The Embodied Apophaticism of Tony Kushner's Homebody/Kabul
Journal of Dramatic Theory and Criticism
Tony Kushner's 1997 play Homebody/Kabul tells a story of an English woman who decides to leave her cozy London flat, travel to Kabul and marry a Muslim. Her English husband and daughter follow her to Afghanistan only to fall victim to all kinds of cultural misunderstandings. The play, staging multiple dislocations on personal, cultural and linguistic levels, presents characters forced to inhabit a foreign and hostile culture which they cannot describe, comprehend and, eventually, survive. By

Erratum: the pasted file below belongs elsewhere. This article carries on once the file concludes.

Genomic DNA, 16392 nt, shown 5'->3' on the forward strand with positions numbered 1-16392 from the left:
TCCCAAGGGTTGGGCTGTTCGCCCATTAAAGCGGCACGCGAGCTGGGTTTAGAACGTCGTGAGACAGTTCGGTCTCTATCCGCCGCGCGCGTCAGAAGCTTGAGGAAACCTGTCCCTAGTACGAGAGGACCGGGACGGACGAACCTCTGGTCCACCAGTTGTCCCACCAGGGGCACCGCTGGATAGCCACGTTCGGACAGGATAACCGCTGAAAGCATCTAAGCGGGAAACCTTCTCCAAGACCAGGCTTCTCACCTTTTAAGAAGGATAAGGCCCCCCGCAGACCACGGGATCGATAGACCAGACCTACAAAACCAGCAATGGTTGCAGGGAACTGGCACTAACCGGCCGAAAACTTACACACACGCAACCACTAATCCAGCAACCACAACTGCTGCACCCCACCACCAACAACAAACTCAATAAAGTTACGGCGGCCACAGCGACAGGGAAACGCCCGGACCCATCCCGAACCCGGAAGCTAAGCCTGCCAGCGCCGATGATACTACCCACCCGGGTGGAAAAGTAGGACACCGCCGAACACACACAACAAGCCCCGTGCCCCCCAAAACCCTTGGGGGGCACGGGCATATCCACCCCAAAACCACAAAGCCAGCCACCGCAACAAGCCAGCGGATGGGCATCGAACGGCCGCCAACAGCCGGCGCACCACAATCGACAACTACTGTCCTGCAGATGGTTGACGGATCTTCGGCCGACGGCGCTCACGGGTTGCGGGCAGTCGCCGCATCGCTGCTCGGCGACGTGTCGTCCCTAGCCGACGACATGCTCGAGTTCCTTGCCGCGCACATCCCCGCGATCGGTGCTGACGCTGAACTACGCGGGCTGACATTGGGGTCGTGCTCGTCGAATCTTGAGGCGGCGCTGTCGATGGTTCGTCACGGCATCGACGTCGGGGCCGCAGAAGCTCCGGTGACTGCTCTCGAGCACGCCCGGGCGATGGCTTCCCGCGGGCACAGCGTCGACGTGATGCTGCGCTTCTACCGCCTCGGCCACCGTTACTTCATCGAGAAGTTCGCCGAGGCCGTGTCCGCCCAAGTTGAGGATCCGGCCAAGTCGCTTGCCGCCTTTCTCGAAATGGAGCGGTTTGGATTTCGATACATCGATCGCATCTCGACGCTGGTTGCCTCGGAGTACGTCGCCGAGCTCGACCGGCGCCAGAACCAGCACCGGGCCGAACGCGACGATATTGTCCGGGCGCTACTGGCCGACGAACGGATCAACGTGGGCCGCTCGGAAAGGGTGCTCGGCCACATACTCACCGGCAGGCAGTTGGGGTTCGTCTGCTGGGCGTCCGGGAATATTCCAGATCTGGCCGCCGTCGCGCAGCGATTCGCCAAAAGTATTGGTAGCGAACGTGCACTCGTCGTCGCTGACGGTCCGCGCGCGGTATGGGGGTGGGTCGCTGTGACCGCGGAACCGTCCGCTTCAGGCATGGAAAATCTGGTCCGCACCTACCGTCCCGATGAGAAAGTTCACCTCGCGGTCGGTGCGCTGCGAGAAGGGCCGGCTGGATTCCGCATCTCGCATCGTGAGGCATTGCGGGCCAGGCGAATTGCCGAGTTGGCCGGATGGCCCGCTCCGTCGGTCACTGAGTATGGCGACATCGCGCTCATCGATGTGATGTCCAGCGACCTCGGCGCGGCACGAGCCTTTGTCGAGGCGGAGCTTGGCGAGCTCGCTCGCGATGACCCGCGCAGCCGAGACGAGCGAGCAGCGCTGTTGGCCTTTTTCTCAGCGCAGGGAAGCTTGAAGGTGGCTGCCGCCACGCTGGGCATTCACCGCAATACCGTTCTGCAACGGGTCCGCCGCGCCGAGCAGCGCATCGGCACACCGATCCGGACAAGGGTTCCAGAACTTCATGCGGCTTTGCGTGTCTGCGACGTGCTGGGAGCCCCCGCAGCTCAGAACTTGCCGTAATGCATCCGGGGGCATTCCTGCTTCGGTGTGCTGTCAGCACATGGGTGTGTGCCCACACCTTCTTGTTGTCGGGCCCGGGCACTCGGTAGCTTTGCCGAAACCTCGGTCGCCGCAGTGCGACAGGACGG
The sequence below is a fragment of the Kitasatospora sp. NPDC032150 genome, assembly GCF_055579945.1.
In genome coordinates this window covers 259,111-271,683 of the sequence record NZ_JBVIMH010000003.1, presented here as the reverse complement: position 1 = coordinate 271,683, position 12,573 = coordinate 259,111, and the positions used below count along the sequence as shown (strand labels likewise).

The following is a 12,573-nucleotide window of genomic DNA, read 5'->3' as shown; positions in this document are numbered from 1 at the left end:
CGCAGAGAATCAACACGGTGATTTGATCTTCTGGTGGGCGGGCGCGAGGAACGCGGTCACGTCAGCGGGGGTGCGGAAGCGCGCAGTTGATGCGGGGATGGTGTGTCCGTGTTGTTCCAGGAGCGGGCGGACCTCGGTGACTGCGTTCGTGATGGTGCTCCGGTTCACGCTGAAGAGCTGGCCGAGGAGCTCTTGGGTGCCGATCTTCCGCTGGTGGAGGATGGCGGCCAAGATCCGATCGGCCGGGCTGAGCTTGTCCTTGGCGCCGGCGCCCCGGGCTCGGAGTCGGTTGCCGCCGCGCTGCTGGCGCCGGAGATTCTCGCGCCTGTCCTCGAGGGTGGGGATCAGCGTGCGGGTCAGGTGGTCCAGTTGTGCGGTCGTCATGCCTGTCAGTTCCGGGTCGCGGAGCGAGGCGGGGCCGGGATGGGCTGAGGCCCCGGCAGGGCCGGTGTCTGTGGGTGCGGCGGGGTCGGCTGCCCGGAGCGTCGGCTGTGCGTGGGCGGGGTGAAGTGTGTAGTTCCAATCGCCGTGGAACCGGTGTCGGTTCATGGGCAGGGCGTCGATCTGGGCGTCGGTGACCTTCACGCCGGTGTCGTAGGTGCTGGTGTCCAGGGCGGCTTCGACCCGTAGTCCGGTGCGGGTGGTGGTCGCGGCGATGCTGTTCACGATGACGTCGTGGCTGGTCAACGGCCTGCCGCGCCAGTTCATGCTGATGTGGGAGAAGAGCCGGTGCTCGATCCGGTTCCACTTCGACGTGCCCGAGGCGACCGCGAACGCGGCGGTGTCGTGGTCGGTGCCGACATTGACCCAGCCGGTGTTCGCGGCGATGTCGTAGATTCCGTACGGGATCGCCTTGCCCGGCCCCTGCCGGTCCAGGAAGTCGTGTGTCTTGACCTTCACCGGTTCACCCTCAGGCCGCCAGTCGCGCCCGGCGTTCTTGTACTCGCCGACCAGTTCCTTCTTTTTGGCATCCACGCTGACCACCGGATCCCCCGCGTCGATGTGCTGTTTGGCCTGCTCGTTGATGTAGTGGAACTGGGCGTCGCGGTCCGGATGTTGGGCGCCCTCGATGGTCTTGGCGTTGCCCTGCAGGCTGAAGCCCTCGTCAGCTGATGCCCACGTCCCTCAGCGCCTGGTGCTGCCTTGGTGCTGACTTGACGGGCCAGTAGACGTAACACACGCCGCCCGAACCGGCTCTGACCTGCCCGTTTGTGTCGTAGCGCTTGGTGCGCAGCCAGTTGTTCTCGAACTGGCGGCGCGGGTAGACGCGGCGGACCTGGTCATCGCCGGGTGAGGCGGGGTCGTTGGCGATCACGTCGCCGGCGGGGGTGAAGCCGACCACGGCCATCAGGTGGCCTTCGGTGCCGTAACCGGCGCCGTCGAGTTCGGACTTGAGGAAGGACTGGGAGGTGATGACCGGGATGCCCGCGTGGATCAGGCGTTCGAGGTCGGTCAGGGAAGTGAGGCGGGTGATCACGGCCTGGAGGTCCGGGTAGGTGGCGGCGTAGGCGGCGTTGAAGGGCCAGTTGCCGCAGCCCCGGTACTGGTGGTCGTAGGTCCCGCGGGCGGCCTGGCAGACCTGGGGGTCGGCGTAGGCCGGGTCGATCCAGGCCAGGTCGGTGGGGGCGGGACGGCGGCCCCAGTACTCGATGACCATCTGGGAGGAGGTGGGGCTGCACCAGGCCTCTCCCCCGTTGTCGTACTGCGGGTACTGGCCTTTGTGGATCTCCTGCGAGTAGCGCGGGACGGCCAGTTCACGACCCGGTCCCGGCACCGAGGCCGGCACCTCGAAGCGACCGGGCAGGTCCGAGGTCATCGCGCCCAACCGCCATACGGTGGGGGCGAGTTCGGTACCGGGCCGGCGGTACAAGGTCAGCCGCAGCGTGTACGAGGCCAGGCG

... lly, survive. By placing his protagonists in an entirely different cultural milieu from the one they were brought up in, Kushner creates a possibility for investigating the impact of cultural difference. The play dramatizes subversive power of ordinary words and everyday activities which assume disruptive potential when confronted with a foreign culture. Ultimately, Kushner's idea is to present the Western mind and identity as cultural constructs which are very difficult to transgress and negotiate.